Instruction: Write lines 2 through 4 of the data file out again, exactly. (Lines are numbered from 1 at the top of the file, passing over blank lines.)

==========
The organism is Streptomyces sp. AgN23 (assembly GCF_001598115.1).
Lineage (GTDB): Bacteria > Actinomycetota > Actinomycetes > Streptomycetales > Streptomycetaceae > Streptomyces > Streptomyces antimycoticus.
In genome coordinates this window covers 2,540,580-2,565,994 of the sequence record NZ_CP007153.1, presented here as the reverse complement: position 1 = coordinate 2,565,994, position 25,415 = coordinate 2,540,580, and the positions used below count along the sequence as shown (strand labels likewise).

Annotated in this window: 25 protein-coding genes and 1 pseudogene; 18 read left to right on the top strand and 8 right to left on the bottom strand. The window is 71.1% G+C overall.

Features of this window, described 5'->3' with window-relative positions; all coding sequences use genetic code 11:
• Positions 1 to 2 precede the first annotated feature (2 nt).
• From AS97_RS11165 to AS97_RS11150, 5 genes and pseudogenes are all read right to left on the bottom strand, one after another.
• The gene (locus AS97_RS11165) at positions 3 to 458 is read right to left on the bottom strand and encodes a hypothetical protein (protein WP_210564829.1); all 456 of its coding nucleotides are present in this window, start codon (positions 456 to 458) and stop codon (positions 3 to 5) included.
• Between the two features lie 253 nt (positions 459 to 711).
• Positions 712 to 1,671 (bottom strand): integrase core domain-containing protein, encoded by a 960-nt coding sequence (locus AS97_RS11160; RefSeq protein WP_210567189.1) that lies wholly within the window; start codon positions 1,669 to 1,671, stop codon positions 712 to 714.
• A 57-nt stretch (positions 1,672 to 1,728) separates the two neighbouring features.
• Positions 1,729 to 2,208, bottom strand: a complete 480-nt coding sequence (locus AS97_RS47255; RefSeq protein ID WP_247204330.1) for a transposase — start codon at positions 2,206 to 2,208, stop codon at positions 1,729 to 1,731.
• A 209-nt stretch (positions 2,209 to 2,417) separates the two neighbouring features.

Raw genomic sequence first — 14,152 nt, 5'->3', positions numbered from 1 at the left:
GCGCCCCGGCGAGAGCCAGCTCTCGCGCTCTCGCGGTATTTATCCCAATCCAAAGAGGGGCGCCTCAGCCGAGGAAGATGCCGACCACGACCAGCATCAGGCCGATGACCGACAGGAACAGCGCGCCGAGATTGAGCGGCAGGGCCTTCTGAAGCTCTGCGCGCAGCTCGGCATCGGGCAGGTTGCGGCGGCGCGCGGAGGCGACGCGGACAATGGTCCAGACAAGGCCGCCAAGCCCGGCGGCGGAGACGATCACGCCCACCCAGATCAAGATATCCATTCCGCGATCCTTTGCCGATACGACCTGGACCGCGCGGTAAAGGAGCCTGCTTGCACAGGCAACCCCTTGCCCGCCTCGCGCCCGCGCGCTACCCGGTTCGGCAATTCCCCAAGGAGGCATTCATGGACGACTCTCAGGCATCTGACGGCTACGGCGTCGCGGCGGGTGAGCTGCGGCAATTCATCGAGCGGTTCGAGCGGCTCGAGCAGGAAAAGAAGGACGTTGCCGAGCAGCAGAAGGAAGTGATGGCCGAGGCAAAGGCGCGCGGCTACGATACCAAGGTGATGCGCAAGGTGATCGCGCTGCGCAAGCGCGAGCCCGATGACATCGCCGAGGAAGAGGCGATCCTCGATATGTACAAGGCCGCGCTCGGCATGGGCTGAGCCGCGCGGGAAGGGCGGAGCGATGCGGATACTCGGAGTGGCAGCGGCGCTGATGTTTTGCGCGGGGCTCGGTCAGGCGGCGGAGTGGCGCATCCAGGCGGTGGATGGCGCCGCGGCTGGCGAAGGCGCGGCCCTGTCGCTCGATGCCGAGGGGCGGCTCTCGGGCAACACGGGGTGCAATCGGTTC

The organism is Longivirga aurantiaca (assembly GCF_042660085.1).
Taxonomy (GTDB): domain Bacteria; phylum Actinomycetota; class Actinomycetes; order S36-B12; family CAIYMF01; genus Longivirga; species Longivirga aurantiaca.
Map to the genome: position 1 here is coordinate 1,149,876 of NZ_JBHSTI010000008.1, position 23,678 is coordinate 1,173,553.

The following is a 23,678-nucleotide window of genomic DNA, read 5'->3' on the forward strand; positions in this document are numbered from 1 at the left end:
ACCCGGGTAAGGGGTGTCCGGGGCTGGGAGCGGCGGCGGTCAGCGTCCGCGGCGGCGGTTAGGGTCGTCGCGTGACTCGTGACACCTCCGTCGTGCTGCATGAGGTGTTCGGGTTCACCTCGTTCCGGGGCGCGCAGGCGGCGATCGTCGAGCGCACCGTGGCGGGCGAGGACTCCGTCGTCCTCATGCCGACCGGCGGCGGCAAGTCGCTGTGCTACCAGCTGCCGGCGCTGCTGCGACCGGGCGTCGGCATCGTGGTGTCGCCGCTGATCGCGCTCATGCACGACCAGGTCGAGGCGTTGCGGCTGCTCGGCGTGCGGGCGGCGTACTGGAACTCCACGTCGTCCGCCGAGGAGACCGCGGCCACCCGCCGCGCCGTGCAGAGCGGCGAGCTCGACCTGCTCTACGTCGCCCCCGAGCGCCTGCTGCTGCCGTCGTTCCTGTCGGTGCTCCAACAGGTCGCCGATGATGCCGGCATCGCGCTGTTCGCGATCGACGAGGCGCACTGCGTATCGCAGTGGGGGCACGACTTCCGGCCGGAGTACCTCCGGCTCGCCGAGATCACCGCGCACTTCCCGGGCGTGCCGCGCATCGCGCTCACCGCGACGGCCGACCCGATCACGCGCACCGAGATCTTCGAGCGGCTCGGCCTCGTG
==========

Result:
Lineage (GTDB): Bacteria > Actinomycetota > Actinomycetes > Streptomycetales > Streptomycetaceae > Streptomyces > Streptomyces antimycoticus.
In genome coordinates this window covers 2,540,580-2,565,994 of the sequence record NZ_CP007153.1, presented here as the reverse complement: position 1 = coordinate 2,565,994, position 25,415 = coordinate 2,540,580, and the positions used below count along the sequence as shown (strand labels likewise).

Annotated in this window: 25 protein-coding genes and 1 pseudogene; 18 read left to right on the top strand and 8 right to left on the bottom strand. The window is 71.1% G+C overall.